With the digital viewing market is going the way it is, some companies are questioning whether there’s still value in advertising on television. However, a report from the Standard Media Index indicates that there’s still profitability, even if the picture isn’t quite so clear.

SMI’s report (via The Wall Street Journal) indicates that TV advertising managed to grow 33 percent from the previous year, based on data from 80 percent of all U.S. ad agency spending. In addition, broadcast advertising spending has also increased by 44 percent in the “scatter” market, which is where advertising is sold closer to an air date instead of during the usual “upfront” time frame, when new shows make their premieres. It’s like buying into mid-season, instead of at the start. Cable also showed an increase in this market, 24 percent over the previous year.

It all comes down to supply and demand in the market, as shorter ratings for programs lead to networks having to make up airtime for certain advertisers. As a result, the window for new advertisers shrinks a bit, with the shorter supply resulting in improved pricing for the networks. This has led to a boost in arrangements for the mid-season, with “scatter” pricing set to pick back up as soon as January.

“There’s no doubt prices have increased in scatter, but the underlying reasons for that aren’t necessarily strengths that the networks would like everyone to believe,” said Dave Campanelli, Horizon Media’s director of national TV.

The “scatter” market also saw a pick-up over the holiday season, as more companies opted to release ads in the hopes of bringing in more consumers during the Black Friday/holiday season.

Even with these numbers, the television advertising picture is still a bit murky. Magna Global, part of Interpublic Group, reported that national television ad sales saw a very minor growth this year, only by 0.3 percent, although it still came in at $42 billion. However, a slight drop-off is expected next year, with “non-recurring events” (like the forthcoming Summer Olympics) excluded.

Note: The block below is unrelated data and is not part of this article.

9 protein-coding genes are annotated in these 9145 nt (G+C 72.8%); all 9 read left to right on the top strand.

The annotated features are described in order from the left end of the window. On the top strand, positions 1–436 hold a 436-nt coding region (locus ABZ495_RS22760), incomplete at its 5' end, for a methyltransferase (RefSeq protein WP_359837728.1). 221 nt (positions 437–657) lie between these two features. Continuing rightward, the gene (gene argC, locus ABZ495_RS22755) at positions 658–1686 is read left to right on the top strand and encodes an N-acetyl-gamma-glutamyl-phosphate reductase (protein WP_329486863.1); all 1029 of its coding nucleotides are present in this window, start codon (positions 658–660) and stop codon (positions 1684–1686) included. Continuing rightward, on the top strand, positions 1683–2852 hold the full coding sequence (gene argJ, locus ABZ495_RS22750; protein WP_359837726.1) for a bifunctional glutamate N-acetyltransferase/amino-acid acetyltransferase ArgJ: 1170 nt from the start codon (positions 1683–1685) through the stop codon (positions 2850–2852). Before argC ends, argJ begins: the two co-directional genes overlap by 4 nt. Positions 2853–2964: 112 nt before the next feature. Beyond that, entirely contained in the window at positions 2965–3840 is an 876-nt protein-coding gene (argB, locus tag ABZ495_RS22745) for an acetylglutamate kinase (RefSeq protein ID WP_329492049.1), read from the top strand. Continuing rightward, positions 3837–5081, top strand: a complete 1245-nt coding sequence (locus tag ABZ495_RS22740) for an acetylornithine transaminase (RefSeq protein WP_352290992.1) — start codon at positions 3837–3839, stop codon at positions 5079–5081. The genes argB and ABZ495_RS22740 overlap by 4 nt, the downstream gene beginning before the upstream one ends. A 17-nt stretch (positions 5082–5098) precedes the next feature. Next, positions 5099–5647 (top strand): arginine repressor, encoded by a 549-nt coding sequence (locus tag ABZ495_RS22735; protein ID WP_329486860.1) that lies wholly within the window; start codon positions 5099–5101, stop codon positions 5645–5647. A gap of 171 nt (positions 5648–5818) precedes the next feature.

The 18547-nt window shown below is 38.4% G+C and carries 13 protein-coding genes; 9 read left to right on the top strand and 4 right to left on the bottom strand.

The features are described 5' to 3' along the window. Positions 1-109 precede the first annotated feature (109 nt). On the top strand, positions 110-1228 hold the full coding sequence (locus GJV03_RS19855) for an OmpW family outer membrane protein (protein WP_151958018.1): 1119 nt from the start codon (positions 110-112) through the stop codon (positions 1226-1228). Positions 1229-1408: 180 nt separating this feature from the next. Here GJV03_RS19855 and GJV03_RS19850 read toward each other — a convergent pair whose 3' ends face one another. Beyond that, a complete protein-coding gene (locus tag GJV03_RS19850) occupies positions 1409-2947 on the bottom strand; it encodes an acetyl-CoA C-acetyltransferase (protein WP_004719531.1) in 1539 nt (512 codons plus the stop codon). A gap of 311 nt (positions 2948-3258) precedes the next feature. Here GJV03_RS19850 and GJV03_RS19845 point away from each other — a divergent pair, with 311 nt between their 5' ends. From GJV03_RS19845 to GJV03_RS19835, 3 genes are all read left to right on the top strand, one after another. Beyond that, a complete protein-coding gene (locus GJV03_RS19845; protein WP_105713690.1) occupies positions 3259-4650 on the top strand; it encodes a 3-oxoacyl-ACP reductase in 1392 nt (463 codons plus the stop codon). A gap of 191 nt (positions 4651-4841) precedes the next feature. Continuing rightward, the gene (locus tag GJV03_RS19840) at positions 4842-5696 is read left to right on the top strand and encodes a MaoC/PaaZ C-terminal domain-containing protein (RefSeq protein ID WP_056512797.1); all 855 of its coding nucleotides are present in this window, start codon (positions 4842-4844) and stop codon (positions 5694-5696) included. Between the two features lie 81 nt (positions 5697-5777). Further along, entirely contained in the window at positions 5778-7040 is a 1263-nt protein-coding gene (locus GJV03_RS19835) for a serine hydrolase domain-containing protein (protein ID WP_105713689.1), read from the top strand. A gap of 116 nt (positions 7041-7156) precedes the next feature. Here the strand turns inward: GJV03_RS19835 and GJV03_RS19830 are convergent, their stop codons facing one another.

Jason Kanefsky, executive vice president and director of strategic investments for Havas Media, pointed out that big spending from a number of companies, mainly within pharmaceuticals, along with tighter ad inventory, have helped create a stronger “scatter” market overall. This is causing some networks to bring into question certain aspects of digital advertising, which has attracted a fair share of companies along the way. Toby Byrne, president of ad sales for Fox Network Group, stated that those investing in Web ads are “not exactly getting what they’re paying for, and what they’re getting may not be as effective or engaging.”

Even with networks and cable channels admitting that the “scatter” market is doing well in terms of advertising, there is still cause for concern regarding the popularity of the digital entertainment, mainly with streaming services like Netflix and Amazon Instant Video. Digital ad spending could be in for a monumental shift, with the medium eclipsing television for the first time. Magna Global sees this as the reason more companies are hopping on board digital advertising instead of routine television ads.